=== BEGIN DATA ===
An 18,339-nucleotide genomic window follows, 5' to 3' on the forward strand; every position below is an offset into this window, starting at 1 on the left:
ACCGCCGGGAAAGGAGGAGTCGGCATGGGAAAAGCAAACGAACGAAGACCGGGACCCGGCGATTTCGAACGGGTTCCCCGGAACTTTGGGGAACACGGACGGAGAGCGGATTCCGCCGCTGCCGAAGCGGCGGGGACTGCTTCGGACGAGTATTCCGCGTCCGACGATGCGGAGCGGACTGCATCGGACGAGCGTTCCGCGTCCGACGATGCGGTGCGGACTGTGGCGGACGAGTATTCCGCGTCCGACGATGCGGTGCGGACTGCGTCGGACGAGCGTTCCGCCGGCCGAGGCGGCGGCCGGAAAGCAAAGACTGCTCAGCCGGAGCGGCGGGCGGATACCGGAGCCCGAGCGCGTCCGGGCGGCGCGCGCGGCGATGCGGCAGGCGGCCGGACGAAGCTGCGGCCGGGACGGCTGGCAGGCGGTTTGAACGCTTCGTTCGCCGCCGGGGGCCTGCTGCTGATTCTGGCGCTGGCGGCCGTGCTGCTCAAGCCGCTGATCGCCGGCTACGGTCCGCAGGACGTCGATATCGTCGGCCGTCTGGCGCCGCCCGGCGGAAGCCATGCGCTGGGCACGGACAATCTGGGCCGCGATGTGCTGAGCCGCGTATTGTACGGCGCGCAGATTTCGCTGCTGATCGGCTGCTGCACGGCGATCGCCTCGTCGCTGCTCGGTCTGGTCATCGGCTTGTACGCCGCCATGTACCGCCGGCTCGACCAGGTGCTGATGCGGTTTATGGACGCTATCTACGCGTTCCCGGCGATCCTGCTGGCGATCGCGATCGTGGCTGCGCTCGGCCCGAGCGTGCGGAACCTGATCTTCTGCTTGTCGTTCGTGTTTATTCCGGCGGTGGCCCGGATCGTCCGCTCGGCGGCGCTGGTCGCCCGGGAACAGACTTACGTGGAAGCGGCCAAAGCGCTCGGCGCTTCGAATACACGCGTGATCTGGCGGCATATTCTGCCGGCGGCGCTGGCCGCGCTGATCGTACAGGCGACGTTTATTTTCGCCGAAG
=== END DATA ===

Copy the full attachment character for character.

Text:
An 18,339-nucleotide genomic window follows, 5' to 3' on the forward strand; every position below is an offset into this window, starting at 1 on the left:
ACCGCCGGGAAAGGAGGAGTCGGCATGGGAAAAGCAAACGAACGAAGACCGGGACCCGGCGATTTCGAACGGGTTCCCCGGAACTTTGGGGAACACGGACGGAGAGCGGATTCCGCCGCTGCCGAAGCGGCGGGGACTGCTTCGGACGAGTATTCCGCGTCCGACGATGCGGAGCGGACTGCATCGGACGAGCGTTCCGCGTCCGACGATGCGGTGCGGACTGTGGCGGACGAGTATTCCGCGTCCGACGATGCGGTGCGGACTGCGTCGGACGAGCGTTCCGCCGGCCGAGGCGGCGGCCGGAAAGCAAAGACTGCTCAGCCGGAGCGGCGGGCGGATACCGGAGCCCGAGCGCGTCCGGGCGGCGCGCGCGGCGATGCGGCAGGCGGCCGGACGAAGCTGCGGCCGGGACGGCTGGCAGGCGGTTTGAACGCTTCGTTCGCCGCCGGGGGCCTGCTGCTGATTCTGGCGCTGGCGGCCGTGCTGCTCAAGCCGCTGATCGCCGGCTACGGTCCGCAGGACGTCGATATCGTCGGCCGTCTGGCGCCGCCCGGCGGAAGCCATGCGCTGGGCACGGACAATCTGGGCCGCGATGTGCTGAGCCGCGTATTGTACGGCGCGCAGATTTCGCTGCTGATCGGCTGCTGCACGGCGATCGCCTCGTCGCTGCTCGGTCTGGTCATCGGCTTGTACGCCGCCATGTACCGCCGGCTCGACCAGGTGCTGATGCGGTTTATGGACGCTATCTACGCGTTCCCGGCGATCCTGCTGGCGATCGCGATCGTGGCTGCGCTCGGCCCGAGCGTGCGGAACCTGATCTTCTGCTTGTCGTTCGTGTTTATTCCGGCGGTGGCCCGGATCGTCCGCTCGGCGGCGCTGGTCGCCCGGGAACAGACTTACGTGGAAGCGGCCAAAGCGCTCGGCGCTTCGAATACACGCGTGATCTGGCGGCATATTCTGCCGGCGGCGCTGGCCGCGCTGATCGTACAGGCGACGTTTATTTTCGCCGAAG